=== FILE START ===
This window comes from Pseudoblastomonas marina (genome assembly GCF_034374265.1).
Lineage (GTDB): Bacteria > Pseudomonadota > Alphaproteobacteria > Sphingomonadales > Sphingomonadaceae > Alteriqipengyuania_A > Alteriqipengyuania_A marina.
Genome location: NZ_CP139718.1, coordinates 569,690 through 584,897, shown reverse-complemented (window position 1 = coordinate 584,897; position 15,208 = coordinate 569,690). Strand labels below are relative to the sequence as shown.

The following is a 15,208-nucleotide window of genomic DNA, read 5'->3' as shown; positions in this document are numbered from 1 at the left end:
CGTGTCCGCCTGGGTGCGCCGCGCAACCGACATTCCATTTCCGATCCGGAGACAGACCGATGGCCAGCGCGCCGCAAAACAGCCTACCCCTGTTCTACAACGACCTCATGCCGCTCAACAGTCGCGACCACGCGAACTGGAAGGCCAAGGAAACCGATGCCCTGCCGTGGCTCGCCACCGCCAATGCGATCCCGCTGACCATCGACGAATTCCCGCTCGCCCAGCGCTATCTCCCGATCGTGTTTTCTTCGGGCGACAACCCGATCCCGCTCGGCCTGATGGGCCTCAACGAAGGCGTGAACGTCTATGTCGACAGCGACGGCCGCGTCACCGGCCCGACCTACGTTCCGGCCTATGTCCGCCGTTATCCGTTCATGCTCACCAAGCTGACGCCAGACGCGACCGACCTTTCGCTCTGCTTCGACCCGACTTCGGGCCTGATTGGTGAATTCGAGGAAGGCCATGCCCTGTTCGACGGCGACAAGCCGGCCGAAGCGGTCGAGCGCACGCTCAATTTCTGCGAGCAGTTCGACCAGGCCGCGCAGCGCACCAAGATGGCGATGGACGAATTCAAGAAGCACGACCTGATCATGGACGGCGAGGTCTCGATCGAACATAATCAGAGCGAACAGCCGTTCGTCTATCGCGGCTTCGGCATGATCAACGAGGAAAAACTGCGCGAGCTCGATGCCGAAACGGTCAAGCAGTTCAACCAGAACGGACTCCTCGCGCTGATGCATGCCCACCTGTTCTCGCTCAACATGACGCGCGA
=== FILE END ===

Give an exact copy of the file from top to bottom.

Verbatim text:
This window comes from Pseudoblastomonas marina (genome assembly GCF_034374265.1).
Lineage (GTDB): Bacteria > Pseudomonadota > Alphaproteobacteria > Sphingomonadales > Sphingomonadaceae > Alteriqipengyuania_A > Alteriqipengyuania_A marina.
Genome location: NZ_CP139718.1, coordinates 569,690 through 584,897, shown reverse-complemented (window position 1 = coordinate 584,897; position 15,208 = coordinate 569,690). Strand labels below are relative to the sequence as shown.

The following is a 15,208-nucleotide window of genomic DNA, read 5'->3' as shown; positions in this document are numbered from 1 at the left end:
CGTGTCCGCCTGGGTGCGCCGCGCAACCGACATTCCATTTCCGATCCGGAGACAGACCGATGGCCAGCGCGCCGCAAAACAGCCTACCCCTGTTCTACAACGACCTCATGCCGCTCAACAGTCGCGACCACGCGAACTGGAAGGCCAAGGAAACCGATGCCCTGCCGTGGCTCGCCACCGCCAATGCGATCCCGCTGACCATCGACGAATTCCCGCTCGCCCAGCGCTATCTCCCGATCGTGTTTTCTTCGGGCGACAACCCGATCCCGCTCGGCCTGATGGGCCTCAACGAAGGCGTGAACGTCTATGTCGACAGCGACGGCCGCGTCACCGGCCCGACCTACGTTCCGGCCTATGTCCGCCGTTATCCGTTCATGCTCACCAAGCTGACGCCAGACGCGACCGACCTTTCGCTCTGCTTCGACCCGACTTCGGGCCTGATTGGTGAATTCGAGGAAGGCCATGCCCTGTTCGACGGCGACAAGCCGGCCGAAGCGGTCGAGCGCACGCTCAATTTCTGCGAGCAGTTCGACCAGGCCGCGCAGCGCACCAAGATGGCGATGGACGAATTCAAGAAGCACGACCTGATCATGGACGGCGAGGTCTCGATCGAACATAATCAGAGCGAACAGCCGTTCGTCTATCGCGGCTTCGGCATGATCAACGAGGAAAAACTGCGCGAGCTCGATGCCGAAACGGTCAAGCAGTTCAACCAGAACGGACTCCTCGCGCTGATGCATGCCCACCTGTTCTCGCTCAACATGACGCGCGA